How fascinating it would be to know exactly how Chaucer spoke, or Shakespeare, or even Dr Johnson. In the 21st century we have growing evidence of change in pronunciation as records of different regional and class speech accumulate. Even cinema provides examples. Laurence Olivier's film about the hesitating Prince of Denmark seems to be about "Hemlet", manifesting an upper-class vowel-flattening that has gone out of fashion even for the Queen (compare her early broadcasts with today's). But it's unlikely that anyone ever spoke off-screen in an Elstree Studios, "Lawks-a-mussy" cockney.
A recent change in everyday speech is the adoption of the American shopping mall, pronounced "mawl", unlike our traditional route to Buckingham Palace, which still has a short "a". There's also a fashion for Frenchified versions (via America) of "homage" and "herb", which sometimes now lose their initial "h" in pronunciation, with "homage" getting a long second syllable to rhyme with "marge". On the other hand, there is no sign of a return to "an 'otel" or "'umour", although, for all I know, both still ricochet off the walls of the Athenaeum.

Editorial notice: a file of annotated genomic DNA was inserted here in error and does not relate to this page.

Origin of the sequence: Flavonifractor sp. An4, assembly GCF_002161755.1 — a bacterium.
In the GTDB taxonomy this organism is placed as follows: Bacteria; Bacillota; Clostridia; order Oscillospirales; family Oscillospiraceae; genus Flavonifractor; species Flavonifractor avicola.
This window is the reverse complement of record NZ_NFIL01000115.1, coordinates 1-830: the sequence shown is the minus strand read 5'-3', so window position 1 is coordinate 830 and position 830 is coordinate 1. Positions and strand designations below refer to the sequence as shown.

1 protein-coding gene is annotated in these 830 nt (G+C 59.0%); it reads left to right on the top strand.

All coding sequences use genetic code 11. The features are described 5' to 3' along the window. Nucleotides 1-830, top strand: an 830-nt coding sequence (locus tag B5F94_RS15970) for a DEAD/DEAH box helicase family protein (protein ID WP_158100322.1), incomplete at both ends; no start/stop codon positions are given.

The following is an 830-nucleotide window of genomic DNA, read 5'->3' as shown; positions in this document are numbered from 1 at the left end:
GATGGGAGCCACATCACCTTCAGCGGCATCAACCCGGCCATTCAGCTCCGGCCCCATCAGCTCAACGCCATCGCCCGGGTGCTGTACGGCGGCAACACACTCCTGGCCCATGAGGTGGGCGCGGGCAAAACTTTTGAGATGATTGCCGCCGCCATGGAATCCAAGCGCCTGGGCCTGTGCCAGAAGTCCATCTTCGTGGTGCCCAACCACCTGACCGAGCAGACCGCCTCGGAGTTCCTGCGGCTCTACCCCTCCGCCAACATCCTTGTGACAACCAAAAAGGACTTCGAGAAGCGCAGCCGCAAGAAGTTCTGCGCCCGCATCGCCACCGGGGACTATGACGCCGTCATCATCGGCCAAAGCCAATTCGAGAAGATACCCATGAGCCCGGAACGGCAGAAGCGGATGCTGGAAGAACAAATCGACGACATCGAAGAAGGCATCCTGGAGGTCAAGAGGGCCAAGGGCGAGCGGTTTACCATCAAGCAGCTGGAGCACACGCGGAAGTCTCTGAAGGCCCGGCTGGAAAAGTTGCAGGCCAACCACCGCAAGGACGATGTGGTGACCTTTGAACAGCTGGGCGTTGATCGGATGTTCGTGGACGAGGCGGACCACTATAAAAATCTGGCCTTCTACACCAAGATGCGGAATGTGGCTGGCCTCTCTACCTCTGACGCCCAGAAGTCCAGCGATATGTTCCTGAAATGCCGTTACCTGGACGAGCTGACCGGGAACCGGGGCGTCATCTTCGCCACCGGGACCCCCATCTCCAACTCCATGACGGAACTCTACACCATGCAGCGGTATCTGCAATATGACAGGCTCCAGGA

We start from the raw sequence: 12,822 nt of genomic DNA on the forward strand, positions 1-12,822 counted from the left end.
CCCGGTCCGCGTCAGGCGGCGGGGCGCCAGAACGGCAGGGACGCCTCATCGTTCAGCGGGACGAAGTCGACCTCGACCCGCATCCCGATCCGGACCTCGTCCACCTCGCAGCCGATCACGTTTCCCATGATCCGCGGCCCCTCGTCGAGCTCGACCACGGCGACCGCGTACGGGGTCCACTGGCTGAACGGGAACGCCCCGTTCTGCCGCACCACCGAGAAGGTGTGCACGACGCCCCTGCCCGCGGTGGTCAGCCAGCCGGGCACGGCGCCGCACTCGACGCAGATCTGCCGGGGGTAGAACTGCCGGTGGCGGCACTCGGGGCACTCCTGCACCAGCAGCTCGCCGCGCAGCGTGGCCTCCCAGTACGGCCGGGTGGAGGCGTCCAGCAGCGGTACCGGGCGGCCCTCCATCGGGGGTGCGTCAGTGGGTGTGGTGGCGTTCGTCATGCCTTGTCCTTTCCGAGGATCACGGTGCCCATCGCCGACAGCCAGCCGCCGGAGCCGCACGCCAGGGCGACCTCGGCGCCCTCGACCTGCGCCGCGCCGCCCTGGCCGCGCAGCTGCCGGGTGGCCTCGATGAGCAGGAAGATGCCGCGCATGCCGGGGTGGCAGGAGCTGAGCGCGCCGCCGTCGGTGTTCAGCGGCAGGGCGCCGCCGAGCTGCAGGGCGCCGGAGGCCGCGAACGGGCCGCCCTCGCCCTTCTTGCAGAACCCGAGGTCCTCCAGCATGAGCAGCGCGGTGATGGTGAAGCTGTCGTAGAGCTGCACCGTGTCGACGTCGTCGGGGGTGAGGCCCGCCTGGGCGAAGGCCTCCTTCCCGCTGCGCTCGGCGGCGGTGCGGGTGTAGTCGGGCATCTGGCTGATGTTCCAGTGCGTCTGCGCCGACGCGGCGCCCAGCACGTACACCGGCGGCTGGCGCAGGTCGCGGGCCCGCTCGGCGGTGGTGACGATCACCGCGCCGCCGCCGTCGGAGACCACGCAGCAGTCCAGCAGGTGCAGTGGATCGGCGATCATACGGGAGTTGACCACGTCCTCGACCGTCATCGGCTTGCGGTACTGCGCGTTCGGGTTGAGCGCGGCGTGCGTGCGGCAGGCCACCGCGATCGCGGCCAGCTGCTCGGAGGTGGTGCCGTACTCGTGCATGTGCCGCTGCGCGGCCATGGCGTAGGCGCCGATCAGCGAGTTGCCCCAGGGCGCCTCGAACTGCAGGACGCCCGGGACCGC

"Covert" now rhymes with "overt" (instead of beginning with the same vowel sound as in "glove"), and "aristocrat" often has the stress on the second syllable, as preferred in the US (and some parts of the UK).
The BBC used to be our guide in matters of controversy, until where to put the stress in that very word became controversial. But at least its archive will be of increasing value and interest as the years go by.
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